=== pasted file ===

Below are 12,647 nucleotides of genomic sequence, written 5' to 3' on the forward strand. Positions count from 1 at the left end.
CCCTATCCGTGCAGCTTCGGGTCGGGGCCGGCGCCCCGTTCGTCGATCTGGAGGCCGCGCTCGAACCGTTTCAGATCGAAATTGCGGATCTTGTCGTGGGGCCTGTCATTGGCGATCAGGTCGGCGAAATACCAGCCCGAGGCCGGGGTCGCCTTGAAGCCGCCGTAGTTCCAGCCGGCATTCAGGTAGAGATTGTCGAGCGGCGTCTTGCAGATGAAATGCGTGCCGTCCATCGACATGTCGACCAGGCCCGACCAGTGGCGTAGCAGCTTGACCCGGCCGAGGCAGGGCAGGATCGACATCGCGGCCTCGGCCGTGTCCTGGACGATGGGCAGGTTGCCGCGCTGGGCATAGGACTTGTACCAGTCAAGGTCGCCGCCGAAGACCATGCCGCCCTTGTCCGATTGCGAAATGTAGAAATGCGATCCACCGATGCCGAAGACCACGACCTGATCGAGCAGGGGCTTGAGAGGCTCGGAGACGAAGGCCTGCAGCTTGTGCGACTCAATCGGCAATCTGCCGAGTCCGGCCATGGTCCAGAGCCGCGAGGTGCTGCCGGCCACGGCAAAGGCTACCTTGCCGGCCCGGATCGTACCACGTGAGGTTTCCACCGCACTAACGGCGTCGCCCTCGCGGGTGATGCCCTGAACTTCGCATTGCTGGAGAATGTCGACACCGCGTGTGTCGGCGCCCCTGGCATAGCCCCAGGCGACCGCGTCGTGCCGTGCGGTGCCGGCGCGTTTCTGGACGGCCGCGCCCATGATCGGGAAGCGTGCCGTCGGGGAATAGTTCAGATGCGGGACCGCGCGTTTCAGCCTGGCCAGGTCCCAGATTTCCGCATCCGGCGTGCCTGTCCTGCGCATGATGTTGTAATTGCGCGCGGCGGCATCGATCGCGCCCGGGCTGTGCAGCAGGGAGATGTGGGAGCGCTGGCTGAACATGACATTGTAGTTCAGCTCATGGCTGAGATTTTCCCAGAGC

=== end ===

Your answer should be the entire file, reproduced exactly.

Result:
Below are 12,647 nucleotides of genomic sequence, written 5' to 3' on the forward strand. Positions count from 1 at the left end.
CCCTATCCGTGCAGCTTCGGGTCGGGGCCGGCGCCCCGTTCGTCGATCTGGAGGCCGCGCTCGAACCGTTTCAGATCGAAATTGCGGATCTTGTCGTGGGGCCTGTCATTGGCGATCAGGTCGGCGAAATACCAGCCCGAGGCCGGGGTCGCCTTGAAGCCGCCGTAGTTCCAGCCGGCATTCAGGTAGAGATTGTCGAGCGGCGTCTTGCAGATGAAATGCGTGCCGTCCATCGACATGTCGACCAGGCCCGACCAGTGGCGTAGCAGCTTGACCCGGCCGAGGCAGGGCAGGATCGACATCGCGGCCTCGGCCGTGTCCTGGACGATGGGCAGGTTGCCGCGCTGGGCATAGGACTTGTACCAGTCAAGGTCGCCGCCGAAGACCATGCCGCCCTTGTCCGATTGCGAAATGTAGAAATGCGATCCACCGATGCCGAAGACCACGACCTGATCGAGCAGGGGCTTGAGAGGCTCGGAGACGAAGGCCTGCAGCTTGTGCGACTCAATCGGCAATCTGCCGAGTCCGGCCATGGTCCAGAGCCGCGAGGTGCTGCCGGCCACGGCAAAGGCTACCTTGCCGGCCCGGATCGTACCACGTGAGGTTTCCACCGCACTAACGGCGTCGCCCTCGCGGGTGATGCCCTGAACTTCGCATTGCTGGAGAATGTCGACACCGCGTGTGTCGGCGCCCCTGGCATAGCCCCAGGCGACCGCGTCGTGCCGTGCGGTGCCGGCGCGTTTCTGGACGGCCGCGCCCATGATCGGGAAGCGTGCCGTCGGGGAATAGTTCAGATGCGGGACCGCGCGTTTCAGCCTGGCCAGGTCCCAGATTTCCGCATCCGGCGTGCCTGTCCTGCGCATGATGTTGTAATTGCGCGCGGCGGCATCGATCGCGCCCGGGCTGTGCAGCAGGGAGATGTGGGAGCGCTGGCTGAACATGACATTGTAGTTCAGCTCATGGCTGAGATTTTCCCAGAGC